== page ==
I like to believe that all uses of a technology alter and define that technology. Any tool is subject to redefinition through its uses, and dependent on its placement within wider social and cultural contexts; for example, my Dad’s use of a screwdriver to open a tin of paint, or a friend’s use of a shoelace to commit suicide. Some musicians deliberately alter and define technologies to produce unexpected sound or music, such as Matthew Herbert’s use of a perpetually boiling kettle as a sound source, or Yasunao Tone’s foregrounding of a specific CD player’s error correction system. Both are alterations and redefinitions of technical systems.”
music  acidhouse  maxmsp  technology  constraint  creativity  brunolatour  latour  dolby  from twitter
may 2015 by migurski
Stengers’shibbolet, Bruno Latour [.pdf]
"1997 (foreword) Isabelle Stengers, Power and Invention, University of Minnesota
Press, Minneapolis"

"-Would you say that Isabelle Stengers is the greatest French philosopher of science?

-Yes, except she is from Belgium a country that exists only in part and where, contrary to France, the link between science and the state is nil.

-Would you say that she is the philosophical right-hand of the Nobel Prize winner of chemistry Ilya Prigogine?

-Yes, since she wrote several books with him, and yet she has spent the rest of her life trying to escape from the mass of lunatics attracted to this “New Alliance” between science and culture they both wrote together.

-Is she an historian of science?

-Hard to say. Although she wrote extensively on Galileo, on XIXth century thermodynamics, on chemistry1, she remains a philosopher interested in what her physicists and chemists colleagues should understand of their science. Her main object of attention is modern science, and this is what historians and philosophers should study together, no?

-You are not going to say that she is an internalist philosopher of science, are you?

-Worse than that, Isabelle Stengers is an “hyperinternalist” forcing you always to go further towards a small number of theoretical decisions made by her scientific colleagues. In her eyes, most scientists are often not internalist enough.

-But at least don’t tell us that she is a whiggish historian of science looking, like Gaston Bachelard or Georges Canguilhem, for the ways by which hard science finally escapes from history?

-She is, I am afraid, much worse. She is “anti-anti-whiggish” trying to figure out why the anti-whiggish stance is not the good way to account for what it is to “win” in science, at least not if one aims at convincing the chemists and biologists and physicists she is working with.

-But she is a woman philosopher and at least she must develops some kind of feminist philosophy of science?

-There is hardly anyone more critical of the feminist literature although she uses it extensively and knows it quite well.

-Then, she must be one of these abstract minds trying to reconstruct rationally the foundations of science and being busy erasing all signs of her sex, gender, nationality and standpoint?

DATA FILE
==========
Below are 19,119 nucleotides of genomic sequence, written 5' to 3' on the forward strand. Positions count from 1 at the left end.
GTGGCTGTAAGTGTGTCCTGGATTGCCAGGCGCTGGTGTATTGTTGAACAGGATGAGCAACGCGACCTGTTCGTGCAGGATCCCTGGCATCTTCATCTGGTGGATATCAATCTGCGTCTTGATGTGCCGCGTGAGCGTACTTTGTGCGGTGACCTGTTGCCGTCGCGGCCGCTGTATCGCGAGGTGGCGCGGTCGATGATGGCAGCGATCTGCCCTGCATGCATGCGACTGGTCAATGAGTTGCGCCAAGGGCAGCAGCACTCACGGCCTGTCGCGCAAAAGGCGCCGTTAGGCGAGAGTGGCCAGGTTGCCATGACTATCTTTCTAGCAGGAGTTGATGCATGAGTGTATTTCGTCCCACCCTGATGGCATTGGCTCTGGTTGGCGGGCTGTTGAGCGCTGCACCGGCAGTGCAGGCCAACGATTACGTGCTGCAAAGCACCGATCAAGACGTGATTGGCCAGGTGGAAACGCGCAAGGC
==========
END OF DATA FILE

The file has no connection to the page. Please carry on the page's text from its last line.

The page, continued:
-Not at all, there is no one more externalist than her and reading more extensively in the litterature on the social history of science.

-What? Does she have any patience for those ridiculous attempts at connecting science and society?

-Worse than that, she is addicted to it and knows more “science studies” than anyone else in the field.

-Do you mean to say that she likes it because it flatters her radical leanings in politics?

-Worse, she wrote on drug legalization, she is a militant in a small left Belgium party and even went as far as working with charlatans practicing hypnosis and other kinds of unorthodox cures... I told you, Isabelle Stengers is always worse! She wrote as much on hypnosis as on physics and she happily compares chemistry laboratory and ethnopsychiatry, going so far as to rehabilitate the word “charlatan”2.

-Then she must be one of these ignorant radicals doing politics because they are unable to grasp the niceties of science?

-Not quite since she does radical politics through the careful definition of what Laplace, Lagrange, Carnot have done with their equations.

-I am thoroughly lost... Then she must be quite a woman?!

-Yes, and quite a mind!

-But, tell me, how come you have been asked to write a foreword for someone who seems obviously much better endowed in philosophical subtleties, political will and scientific knowledge than yourself?

-This is quite strange, I concur. I guess it is because of the tradition in science studies and in anthropology of the modern world to study “up” instead of “down”. Trying to swallow hard sciences had very good effect on the softer ones. I guess it is the same with Stengers. You grind your teeth on her argument, and you feel much better afterward!..."

[continues into the intro]